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PyData Warsaw 2018 Recap – Key Takeaways from the Machine Learning Conference

There is one undeniable statement you can make about the Artificial Intelligence and Machine Learning industry. Even if the ground basics were discovered years ago, the community is experiencing a „second life” now. In fact, that might be easily noticed by attending one of the existing Data Science Conferences in Europe this year. The topics are becoming more and more popular. On the other hand, new studies, methods, and approaches are showing up constantly. That is why the conferences are even more successful each year, with the numbers of participants and speakers breaking records.

PyData Warsaw is an annual conference experiencing similar popularity growth. If we take the conference and meetups with the same event name of „PyData”, we can consider the group as one of the most important AI and ML places to meet in Poland.

It is worth considering that the PyData Warsaw conference is only a part of the bigger PyData society worldwide. Similar events take place in London, Belgium, France, Germany, and outside Europe - Mexico, USA etc. That fact makes the attendees feel like a part of a wider group of Machine Learning enthusiasts.

About PyData 2018

I mentioned before that the ML world is experiencing a renaissance. So why is PyData so special?

  • The numbers speak for themselves. Attracting over 500 participants was the best result of the conference ever. This is over 100 people more than last year.

  • Content is always the core of conference. The statistics are exciting: there were over 50 talks organized this year. What is even more impressive, there were about 100 call for papers registered. That shows that the interest in the conference is huge, both from speakers and attendees. We’d like to congratulate the great team submission reviewers. They did a great job of reviewing all the submissions and selecting the most valuable ones. The team was made up of 8 people, including Mateusz Opala, Machine Learning Team Leader in Netguru.

  • More about content and organization - over 50 talks require great management. The event took place in the conference hall of the Copernicus Science Centre in Warsaw. The talks were held in three separate tracks on three stages, so attendees could easily choose the topics they found the most interesting.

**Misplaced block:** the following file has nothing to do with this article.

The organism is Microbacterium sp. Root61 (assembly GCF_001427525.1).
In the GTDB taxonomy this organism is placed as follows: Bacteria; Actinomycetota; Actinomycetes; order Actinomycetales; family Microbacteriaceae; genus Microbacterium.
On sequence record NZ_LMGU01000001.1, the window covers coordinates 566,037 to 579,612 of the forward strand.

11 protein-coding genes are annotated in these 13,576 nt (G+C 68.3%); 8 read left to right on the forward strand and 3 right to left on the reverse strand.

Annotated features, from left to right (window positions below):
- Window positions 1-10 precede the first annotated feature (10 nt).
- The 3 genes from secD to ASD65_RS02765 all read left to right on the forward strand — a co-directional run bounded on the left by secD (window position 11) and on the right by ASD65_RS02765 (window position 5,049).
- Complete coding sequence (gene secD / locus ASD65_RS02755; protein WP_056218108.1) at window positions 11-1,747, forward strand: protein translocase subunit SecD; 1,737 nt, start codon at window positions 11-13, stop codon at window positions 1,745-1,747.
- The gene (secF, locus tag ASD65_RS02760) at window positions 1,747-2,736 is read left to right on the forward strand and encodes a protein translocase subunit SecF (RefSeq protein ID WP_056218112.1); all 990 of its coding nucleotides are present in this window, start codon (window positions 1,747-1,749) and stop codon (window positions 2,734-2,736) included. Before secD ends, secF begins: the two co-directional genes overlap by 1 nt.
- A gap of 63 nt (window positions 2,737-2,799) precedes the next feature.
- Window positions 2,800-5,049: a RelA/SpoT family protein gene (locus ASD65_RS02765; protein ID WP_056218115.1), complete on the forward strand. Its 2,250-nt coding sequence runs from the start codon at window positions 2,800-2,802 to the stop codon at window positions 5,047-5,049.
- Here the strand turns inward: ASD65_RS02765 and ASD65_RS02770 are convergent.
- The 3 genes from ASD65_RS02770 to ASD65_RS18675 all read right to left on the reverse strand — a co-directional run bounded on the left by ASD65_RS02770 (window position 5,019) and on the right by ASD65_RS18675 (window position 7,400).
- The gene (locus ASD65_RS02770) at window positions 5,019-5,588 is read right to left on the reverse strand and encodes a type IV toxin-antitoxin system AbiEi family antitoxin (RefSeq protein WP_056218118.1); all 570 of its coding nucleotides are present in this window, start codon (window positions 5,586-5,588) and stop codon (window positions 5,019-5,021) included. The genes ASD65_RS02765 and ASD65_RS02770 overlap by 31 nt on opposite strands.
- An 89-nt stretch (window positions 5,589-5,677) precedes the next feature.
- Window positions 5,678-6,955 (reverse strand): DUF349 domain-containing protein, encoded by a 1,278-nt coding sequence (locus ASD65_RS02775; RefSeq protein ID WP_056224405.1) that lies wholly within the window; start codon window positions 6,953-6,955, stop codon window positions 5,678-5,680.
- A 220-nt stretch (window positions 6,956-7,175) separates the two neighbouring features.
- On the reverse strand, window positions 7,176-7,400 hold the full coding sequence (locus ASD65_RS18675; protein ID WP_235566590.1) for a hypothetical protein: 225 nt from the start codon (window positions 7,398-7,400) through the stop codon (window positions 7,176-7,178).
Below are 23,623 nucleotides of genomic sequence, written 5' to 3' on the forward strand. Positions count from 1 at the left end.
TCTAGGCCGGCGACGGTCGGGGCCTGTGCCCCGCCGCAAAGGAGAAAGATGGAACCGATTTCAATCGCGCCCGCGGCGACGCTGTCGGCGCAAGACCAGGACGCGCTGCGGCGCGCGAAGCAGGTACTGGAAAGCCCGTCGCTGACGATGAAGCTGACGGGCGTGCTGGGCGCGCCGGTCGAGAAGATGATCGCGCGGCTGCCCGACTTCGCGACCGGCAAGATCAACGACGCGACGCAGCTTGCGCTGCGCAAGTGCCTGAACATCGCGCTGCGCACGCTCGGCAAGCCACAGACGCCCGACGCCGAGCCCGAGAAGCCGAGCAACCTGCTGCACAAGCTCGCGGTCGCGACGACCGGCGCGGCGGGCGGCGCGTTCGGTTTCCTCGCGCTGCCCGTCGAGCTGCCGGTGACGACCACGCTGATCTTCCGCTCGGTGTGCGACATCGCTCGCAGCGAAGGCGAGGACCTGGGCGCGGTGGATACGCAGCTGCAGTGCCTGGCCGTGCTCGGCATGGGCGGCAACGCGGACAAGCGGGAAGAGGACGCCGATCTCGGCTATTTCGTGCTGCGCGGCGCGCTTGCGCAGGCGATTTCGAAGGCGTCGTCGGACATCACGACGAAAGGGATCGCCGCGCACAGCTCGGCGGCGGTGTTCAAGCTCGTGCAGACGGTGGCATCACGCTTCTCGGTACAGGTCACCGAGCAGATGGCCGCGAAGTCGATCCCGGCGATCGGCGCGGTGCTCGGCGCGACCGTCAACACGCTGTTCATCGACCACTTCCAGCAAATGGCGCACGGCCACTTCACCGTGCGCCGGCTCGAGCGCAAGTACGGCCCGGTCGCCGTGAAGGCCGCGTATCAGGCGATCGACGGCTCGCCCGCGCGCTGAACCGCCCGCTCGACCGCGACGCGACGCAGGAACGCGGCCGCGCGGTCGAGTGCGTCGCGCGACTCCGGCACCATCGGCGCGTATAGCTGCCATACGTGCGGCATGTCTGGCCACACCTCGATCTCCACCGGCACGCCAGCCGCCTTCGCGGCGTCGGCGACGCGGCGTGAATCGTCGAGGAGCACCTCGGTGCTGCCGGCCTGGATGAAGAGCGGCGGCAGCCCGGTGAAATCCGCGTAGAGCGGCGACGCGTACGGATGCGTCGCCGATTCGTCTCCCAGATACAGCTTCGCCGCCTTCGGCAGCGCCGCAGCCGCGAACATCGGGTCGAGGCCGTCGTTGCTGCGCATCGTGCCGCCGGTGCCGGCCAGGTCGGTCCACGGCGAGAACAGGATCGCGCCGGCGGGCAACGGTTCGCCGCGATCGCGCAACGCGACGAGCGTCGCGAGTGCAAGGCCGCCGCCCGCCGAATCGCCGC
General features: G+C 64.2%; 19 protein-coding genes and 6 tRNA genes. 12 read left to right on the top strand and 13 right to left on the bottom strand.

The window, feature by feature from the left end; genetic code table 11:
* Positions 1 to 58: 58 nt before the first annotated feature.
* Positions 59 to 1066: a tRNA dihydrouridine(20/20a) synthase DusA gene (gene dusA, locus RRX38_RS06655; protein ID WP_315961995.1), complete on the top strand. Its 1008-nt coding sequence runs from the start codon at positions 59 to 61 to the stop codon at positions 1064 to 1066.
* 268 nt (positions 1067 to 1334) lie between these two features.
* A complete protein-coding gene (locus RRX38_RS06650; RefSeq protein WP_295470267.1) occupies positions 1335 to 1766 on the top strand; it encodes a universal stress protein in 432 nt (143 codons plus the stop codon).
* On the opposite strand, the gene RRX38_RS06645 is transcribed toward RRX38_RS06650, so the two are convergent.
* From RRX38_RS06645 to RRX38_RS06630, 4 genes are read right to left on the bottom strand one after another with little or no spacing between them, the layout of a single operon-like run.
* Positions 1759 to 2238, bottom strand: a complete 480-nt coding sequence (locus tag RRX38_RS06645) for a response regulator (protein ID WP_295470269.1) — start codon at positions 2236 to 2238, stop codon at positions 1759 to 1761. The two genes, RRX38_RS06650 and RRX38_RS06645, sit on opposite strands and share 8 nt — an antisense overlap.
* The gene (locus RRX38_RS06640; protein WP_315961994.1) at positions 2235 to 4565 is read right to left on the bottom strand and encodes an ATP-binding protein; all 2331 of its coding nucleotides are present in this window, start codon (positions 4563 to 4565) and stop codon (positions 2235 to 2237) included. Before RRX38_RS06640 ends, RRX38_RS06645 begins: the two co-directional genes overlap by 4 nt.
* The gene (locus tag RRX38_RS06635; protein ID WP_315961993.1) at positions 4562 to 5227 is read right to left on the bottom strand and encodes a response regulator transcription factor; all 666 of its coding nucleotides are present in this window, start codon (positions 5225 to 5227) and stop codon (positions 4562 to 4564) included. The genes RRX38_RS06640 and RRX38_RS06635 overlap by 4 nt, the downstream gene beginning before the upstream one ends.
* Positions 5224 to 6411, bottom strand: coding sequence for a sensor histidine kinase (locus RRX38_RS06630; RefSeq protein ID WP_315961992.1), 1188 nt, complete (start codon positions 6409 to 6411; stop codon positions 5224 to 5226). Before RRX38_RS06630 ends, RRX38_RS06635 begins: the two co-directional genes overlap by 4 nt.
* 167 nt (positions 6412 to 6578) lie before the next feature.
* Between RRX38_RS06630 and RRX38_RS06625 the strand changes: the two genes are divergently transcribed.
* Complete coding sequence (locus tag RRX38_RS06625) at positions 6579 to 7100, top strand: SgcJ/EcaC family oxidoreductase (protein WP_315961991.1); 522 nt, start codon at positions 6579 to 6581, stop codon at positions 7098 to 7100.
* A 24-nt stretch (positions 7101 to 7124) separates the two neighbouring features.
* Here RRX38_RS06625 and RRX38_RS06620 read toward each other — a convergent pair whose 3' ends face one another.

• The PyData society gathers people from around the world. It was possible to meet attendees of other PyData conferences. I consider that as another great chance to spread your knowledge and experience and make new contacts.

Key takeaways from the conference

The conference is a special time for Netguru, too. As a company involved in Machine Learning topics, we would like to be close to the community, sharing and receiving good content and networking people. That is why we appeared there as a sponsor.Secondly, Mateusz Opala, our Machine Learning Team Leader, is involved in PyData management personally as a reviewer of submitted talks. His experience helps select the best quality topics for the conference. The conference’s agenda included Netgural’s presentations. Both took place on Monday 19th at 12:35 as a part of tracks 1 and 3..The first one was called “Can you trust neural networks?and was given by Mateusz Opala. He explained why neural networks are hard to debug and why it’s so difficult to predict the results before the evaluation process. Then, the Shapley Additive Explanations methods were introduced, both in theory and practice - as a Python framework usage example.The second talk presented by a Netguru employee was “Overview of imbalanced data prediction methods” by Robert Kostrzewski. The key element of the presentation was a case study related to imbalanced datasets and explanation of a few less popular methods of handling disproportions in data. Relevant algorithms were explained in theory and compared to other ones using metrics.

Overall, I found the conference really inspiring. Lots of impressive concepts and studies were presented during the talks. There were hundreds of experienced people and interesting ideas. Hera are a few:

  • Adam Paszke gave a talk about a Machine Learning framework called PyTorch. There is a new stable version 1.0 incoming. Adam presented the new features, hopes and expectations related to one of the most famous Python AI tools.

  • AI meets Art by Agata Chęcińska was a lecture about how Machine Learning techniques may impact the art world and the process of creation of new concepts in the field

  • Step by step face swap by Sylwester Brzęczkowski was an impressive, interactive presentation with a live demo of a face swapping application using OpenCV.

I would love to attend the PyData conference next year. I recommend that event both for experienced ML engineers and rookies interested in new ideas and concepts. See you next year!

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